Tibial Plateau Fracture Information

The tibial plateau located on the upper extremity of the tibia (shin bone) and is one of the most critical load-bearing areas in the body.  It is composed of two slightly concave condyles (the round prominences of a bone) separated by an intercondylar eminence and the sloping areas both in front and behind it. 

It can be divided into three areas:

  • The medial tibial plateau (the part of the tibial plateau that is nearer to the centre of the body and contains medial condyle). It is larger than the lateral tibial plateau and has a concave surface. Its mechanical axis passes medial to midline and carries 60% of the load.
  • The lateral plateau (the part of the tibial plateau that is farthest away from the centre of the body and contains the lateral condyle). It is smaller than the medial tibial plateau and has a convex surface.
  • The central tibial plateau (located between the medial and lateral pleateaus and contains intercondylar eminence)

 

A standard tibial plateau fracture involves either cortical interruption, depression or displacement of the articular surfaces of the proximal tibia (the top of the tibia) without significant injury to the knee capsule or ligaments.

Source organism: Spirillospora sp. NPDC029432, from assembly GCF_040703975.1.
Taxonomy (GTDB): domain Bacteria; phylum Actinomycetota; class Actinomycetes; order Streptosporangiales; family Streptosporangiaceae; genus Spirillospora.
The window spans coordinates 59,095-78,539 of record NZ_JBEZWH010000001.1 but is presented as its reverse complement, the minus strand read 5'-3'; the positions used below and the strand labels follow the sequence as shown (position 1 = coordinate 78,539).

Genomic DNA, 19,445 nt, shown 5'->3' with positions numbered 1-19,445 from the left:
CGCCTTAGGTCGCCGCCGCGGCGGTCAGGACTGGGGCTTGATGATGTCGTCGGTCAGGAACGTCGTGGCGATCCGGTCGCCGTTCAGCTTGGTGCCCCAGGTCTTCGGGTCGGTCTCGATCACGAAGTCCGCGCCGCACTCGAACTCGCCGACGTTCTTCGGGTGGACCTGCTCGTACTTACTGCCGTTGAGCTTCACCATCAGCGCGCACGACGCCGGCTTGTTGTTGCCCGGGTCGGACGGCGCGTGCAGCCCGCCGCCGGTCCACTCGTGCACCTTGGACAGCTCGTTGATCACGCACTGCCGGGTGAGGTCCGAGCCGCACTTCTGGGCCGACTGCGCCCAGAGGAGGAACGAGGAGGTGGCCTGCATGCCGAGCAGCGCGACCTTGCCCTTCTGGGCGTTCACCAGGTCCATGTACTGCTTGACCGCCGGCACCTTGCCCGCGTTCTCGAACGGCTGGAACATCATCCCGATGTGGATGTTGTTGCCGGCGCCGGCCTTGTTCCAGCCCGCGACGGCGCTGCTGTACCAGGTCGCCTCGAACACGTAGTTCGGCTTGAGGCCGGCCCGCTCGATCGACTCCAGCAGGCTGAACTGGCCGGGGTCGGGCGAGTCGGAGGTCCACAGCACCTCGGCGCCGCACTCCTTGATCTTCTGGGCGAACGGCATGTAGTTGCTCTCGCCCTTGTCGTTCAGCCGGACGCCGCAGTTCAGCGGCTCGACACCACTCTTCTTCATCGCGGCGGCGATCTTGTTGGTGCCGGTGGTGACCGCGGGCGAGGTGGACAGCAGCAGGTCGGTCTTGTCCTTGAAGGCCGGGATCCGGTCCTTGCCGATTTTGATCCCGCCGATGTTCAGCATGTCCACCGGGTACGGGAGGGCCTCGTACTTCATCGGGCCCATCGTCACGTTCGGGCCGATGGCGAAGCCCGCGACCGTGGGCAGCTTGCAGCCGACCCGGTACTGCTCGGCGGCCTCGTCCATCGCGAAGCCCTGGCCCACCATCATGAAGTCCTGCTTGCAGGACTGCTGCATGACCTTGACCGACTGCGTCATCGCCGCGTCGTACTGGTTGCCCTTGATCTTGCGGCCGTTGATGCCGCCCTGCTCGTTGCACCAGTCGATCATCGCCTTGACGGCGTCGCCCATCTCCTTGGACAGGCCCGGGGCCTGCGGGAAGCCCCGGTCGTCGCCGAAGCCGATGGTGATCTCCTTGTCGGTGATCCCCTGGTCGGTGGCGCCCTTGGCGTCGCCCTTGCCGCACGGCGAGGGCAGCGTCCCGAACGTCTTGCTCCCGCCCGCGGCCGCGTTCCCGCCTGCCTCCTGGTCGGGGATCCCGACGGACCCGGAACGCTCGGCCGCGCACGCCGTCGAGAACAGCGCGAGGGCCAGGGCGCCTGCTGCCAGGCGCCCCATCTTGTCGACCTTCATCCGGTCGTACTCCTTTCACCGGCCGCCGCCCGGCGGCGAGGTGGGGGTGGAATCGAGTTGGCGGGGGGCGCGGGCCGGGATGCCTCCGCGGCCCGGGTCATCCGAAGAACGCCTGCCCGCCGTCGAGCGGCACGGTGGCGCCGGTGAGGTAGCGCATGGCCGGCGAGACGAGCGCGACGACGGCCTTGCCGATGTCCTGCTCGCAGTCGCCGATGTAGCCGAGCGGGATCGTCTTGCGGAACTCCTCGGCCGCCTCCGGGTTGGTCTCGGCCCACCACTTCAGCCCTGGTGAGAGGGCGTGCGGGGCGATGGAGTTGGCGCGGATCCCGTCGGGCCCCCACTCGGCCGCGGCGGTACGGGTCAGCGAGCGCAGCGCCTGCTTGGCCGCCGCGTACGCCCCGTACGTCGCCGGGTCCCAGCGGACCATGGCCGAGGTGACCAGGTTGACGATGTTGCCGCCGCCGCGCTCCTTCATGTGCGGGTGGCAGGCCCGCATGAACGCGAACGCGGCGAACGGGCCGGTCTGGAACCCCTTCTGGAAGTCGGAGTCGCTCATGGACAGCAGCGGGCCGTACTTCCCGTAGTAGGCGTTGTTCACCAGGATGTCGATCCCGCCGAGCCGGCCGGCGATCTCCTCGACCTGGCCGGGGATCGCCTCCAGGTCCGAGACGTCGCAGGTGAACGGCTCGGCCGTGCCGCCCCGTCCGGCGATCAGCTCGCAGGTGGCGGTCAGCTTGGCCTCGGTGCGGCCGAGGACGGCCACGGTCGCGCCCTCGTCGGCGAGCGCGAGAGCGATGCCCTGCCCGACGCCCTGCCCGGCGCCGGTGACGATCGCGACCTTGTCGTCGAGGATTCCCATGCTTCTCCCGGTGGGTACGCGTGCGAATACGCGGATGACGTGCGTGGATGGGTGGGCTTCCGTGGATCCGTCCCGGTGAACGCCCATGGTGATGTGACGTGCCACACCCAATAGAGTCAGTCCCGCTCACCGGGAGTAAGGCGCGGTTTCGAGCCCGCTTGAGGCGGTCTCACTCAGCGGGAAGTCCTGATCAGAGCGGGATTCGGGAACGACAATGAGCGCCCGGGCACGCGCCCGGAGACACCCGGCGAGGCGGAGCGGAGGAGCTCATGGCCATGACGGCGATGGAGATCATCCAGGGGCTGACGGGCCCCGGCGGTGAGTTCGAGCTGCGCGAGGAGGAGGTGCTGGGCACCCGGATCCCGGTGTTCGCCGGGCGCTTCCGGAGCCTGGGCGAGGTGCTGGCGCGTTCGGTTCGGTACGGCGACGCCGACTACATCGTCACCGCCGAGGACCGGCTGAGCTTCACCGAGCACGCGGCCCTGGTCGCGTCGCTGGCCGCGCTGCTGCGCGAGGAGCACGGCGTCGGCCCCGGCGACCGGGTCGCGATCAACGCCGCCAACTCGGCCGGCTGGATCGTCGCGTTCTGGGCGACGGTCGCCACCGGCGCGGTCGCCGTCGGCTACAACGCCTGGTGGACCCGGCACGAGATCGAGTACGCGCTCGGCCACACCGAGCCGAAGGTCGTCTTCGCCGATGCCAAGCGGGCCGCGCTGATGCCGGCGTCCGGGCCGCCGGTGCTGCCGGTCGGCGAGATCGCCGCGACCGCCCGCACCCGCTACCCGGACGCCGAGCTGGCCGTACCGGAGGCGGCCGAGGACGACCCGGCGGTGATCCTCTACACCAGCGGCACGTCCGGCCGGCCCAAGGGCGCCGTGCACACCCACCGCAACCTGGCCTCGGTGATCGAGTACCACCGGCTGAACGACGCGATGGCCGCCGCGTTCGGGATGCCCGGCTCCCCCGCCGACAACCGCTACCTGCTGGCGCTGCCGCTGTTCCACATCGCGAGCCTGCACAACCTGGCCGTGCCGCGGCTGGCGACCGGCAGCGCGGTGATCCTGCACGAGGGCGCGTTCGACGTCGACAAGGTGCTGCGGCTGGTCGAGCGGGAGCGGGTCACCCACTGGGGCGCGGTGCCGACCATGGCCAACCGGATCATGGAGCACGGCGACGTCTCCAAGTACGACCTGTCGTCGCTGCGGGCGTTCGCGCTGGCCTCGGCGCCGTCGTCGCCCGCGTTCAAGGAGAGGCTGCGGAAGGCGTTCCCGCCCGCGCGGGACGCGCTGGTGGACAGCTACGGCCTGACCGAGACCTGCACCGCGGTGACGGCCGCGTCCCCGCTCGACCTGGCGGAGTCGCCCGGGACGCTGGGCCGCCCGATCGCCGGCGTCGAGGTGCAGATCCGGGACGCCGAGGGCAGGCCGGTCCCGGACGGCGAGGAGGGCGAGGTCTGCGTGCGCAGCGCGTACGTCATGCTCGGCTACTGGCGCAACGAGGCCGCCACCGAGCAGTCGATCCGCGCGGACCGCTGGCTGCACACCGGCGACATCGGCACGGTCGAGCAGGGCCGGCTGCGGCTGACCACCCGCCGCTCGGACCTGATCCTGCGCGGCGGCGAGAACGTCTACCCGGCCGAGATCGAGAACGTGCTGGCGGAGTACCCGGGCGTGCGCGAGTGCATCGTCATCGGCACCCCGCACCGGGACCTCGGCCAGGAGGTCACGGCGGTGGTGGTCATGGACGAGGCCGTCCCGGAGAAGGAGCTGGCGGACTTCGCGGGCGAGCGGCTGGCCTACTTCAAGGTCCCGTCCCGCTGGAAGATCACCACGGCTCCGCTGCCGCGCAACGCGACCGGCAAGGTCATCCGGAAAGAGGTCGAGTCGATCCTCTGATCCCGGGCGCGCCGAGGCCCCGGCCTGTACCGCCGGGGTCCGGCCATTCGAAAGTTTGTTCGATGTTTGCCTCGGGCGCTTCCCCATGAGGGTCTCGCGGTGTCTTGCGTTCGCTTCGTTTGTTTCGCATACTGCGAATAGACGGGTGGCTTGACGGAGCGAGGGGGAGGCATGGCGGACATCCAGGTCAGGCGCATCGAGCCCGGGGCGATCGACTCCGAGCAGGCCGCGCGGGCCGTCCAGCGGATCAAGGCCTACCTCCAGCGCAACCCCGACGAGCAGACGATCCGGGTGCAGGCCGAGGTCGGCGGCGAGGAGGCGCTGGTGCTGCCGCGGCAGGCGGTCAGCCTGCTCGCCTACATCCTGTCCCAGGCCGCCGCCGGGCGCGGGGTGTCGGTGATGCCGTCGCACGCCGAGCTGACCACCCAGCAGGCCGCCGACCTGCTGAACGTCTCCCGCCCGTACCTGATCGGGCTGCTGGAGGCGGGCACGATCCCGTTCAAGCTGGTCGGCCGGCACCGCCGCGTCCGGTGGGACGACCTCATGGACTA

However depending on the injury, there may also be significant soft tissue damage as well as damage to the meniscus and ligaments of the knee. 

The peak age for tibial plateau fractures is 30-40 years old in men and 60-70 years old in women. About half of patients who present with a tibial plateau fracture are aged 50 years and older.

 

Signs and Symptoms of Tibial Plateau Fractures:

  • Tenderness, swelling and bruising of the knee
  • The knee may appear deformed due to displacement and fragmentation of the tibia
  • Blood in the soft tissues and knee joint which can lead to bruising and a dough like feeling in the knee
  • Difficulty moving the knee
  • Inability to bear weight

 

Common Causes of Tibial Plateau Fractures: 

Tibial plateau fractures can be dived into low energy or high energy fractures: 

  • Low energy fractures occur as a result of a disease affecting the bone. This category of fractures are largely caused by osteoporosis particularly in older females. 
  • High energy fractures are often the result of a motor vehicle accident, a fall from a high height or a sports related injury. High energy fractures make up the majority of tibial plateau fractures found in young patients.

 

Please see Tibial Plateau Fracture Treatment Options for treatment options. 

Osseointegration Group of AustraliaNorwest Advanced OrthopaedicsThe Sports & Arthritis Clinic NorwestNorwest Advanced Specialty Services